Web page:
Britney Spears's conservatorship nightmare

The idea that Spears needs this conservatorship to function is, to some degree, self-reinforcing. In that respect, experts said, her case is common. Martinis, the disability-rights lawyer, said that many guardianships can prove inescapable, which is why they are vulnerable to abuse. In the extreme cases, he said, “the strategy is isolate, medicate, liquidate. You isolate them, medicate them to keep them quiet, liquidate the assets.” If a conservatee functions well under conservatorship, it can be framed as proof of the arrangement’s necessity; if a conservatee struggles under conservatorship, the same conclusion can be drawn. And if a conservatee gets out, and stumbles into crisis or manipulation—a likelihood increased by time spent formally disempowered—this, too, might reinforce the argument for their prior legal restraints. “Our mistakes make us who we are, and teach us who we can be,” Martinis said. “Without bad choices, we can’t be wholly human. And with the best of intentions, we say to people with disabilities: we’ll keep you from ever making a mistake.” He added, “Should Britney get out, just watch. The first mistake she makes, fingers will wag, and people will say this would never have happened if she were under guardianship.”...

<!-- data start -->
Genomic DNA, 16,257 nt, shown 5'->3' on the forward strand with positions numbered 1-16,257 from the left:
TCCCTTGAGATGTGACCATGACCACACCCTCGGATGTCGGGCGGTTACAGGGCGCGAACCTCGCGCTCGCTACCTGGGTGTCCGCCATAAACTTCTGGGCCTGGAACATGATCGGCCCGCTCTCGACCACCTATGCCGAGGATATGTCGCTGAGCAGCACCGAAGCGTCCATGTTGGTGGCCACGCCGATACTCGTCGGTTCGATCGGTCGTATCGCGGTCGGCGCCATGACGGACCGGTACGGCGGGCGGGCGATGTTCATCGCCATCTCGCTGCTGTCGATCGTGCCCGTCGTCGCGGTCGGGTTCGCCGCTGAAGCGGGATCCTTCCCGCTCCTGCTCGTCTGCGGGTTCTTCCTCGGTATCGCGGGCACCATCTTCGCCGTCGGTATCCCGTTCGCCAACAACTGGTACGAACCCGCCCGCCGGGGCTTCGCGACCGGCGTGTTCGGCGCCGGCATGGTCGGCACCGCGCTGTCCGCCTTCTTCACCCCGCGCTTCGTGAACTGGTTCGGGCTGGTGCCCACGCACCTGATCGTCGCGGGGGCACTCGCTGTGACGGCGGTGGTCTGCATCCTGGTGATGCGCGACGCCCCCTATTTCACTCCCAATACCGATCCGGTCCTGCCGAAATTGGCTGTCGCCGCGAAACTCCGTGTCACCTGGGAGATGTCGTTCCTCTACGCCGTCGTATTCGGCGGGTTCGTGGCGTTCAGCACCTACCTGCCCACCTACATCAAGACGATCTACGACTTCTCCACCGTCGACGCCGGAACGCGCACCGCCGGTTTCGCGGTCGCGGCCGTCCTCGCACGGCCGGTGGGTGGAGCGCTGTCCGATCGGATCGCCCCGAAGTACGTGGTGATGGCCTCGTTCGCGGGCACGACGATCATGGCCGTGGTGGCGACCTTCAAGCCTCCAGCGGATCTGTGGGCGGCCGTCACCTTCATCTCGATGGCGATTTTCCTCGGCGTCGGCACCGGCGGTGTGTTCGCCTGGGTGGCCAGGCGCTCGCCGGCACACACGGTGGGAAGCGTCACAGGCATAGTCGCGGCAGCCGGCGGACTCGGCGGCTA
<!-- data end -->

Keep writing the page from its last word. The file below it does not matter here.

The question of control has surrounded Britney Spears from the start of her career. How much was she being manipulated by the powerful men who stood to profit from her image? To what extent was her existence manufactured by the demands of the system around her? A strong sense of self-ownership always emerged from Spears in performance, specifically in dance: when she moved, she was sharp, knowing, seemingly absorbing everything thrown at her and surmounting it through sheer will and charisma. And, all along, as her fans have noticed, she has been singing songs that she didn’t write but which nonetheless seem to speak directly to her situation: my loneliness is killing me; I’m a slave for you; I’m not a girl, not yet a woman; you want a piece of me. As famous and wealthy as Spears has been since she was a teen-ager, she has never been in full control of her life. Many of the most harrowing revelations in her testimony had been visible to anyone who cared to look closely. She told the court that she’d wanted to express them for a long time but had been afraid to do so in public. “I thought people would make fun of me,” she said. “Or laugh at me and say, ‘She’s lying. She’s got everything. She’s Britney Spears.’ ”